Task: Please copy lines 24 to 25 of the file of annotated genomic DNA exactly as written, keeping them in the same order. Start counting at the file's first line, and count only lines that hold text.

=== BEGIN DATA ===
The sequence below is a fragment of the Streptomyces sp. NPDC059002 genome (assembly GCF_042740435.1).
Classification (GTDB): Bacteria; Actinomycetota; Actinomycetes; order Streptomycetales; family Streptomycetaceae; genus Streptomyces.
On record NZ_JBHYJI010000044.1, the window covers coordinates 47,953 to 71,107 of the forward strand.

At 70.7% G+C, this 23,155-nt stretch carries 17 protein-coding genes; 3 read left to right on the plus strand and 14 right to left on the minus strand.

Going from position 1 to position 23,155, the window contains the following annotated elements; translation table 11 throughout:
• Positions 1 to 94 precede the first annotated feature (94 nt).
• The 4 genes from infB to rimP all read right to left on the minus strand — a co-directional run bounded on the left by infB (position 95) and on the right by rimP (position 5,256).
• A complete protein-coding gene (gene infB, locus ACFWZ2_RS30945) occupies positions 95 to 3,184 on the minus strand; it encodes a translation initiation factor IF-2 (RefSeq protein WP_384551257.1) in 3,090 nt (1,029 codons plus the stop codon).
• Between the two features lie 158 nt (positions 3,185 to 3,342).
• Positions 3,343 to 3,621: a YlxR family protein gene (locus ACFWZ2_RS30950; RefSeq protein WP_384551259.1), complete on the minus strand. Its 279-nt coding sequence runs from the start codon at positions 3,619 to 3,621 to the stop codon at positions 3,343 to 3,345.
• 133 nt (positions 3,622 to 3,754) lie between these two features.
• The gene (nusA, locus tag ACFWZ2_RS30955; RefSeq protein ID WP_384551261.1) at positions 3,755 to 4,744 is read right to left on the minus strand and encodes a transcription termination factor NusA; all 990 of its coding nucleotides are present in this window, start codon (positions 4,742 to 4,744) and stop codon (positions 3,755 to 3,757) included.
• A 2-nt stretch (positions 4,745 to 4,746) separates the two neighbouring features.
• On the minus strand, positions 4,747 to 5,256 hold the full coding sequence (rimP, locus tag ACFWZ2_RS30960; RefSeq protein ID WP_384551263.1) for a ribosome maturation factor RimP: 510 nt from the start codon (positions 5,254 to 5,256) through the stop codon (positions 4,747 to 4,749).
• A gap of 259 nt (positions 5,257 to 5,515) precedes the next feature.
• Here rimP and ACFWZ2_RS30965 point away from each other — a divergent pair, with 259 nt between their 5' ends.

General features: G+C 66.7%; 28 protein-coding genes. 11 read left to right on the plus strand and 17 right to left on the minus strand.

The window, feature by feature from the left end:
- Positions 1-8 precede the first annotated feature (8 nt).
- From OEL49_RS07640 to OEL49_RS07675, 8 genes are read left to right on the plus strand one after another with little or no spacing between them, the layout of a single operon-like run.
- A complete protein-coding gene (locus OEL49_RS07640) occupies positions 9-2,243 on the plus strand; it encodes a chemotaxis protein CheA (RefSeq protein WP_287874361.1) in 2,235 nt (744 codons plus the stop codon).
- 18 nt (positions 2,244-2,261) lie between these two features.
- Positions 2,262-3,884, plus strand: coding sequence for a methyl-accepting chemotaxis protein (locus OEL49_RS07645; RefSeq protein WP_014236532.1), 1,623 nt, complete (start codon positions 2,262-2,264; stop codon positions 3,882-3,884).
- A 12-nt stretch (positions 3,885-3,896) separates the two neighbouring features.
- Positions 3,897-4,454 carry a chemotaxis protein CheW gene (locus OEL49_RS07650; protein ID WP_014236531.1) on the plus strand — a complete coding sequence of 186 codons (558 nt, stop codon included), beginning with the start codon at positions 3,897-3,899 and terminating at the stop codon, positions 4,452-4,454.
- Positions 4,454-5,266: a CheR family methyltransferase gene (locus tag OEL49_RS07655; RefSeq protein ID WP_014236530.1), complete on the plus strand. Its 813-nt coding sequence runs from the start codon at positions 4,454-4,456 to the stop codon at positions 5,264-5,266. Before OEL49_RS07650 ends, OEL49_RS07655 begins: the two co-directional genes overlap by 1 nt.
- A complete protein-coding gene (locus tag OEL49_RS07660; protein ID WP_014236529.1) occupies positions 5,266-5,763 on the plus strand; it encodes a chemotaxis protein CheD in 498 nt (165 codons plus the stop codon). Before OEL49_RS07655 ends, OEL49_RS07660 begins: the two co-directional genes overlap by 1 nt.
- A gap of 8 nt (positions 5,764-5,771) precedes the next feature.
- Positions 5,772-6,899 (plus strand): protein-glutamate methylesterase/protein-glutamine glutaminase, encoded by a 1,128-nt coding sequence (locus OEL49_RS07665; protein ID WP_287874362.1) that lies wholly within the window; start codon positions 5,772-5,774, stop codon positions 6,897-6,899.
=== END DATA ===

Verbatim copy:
- A 12-nt stretch (positions 3,885-3,896) separates the two neighbouring features.
- Positions 3,897-4,454 carry a chemotaxis protein CheW gene (locus OEL49_RS07650; protein ID WP_014236531.1) on the plus strand — a complete coding sequence of 186 codons (558 nt, stop codon included), beginning with the start codon at positions 3,897-3,899 and terminating at the stop codon, positions 4,452-4,454.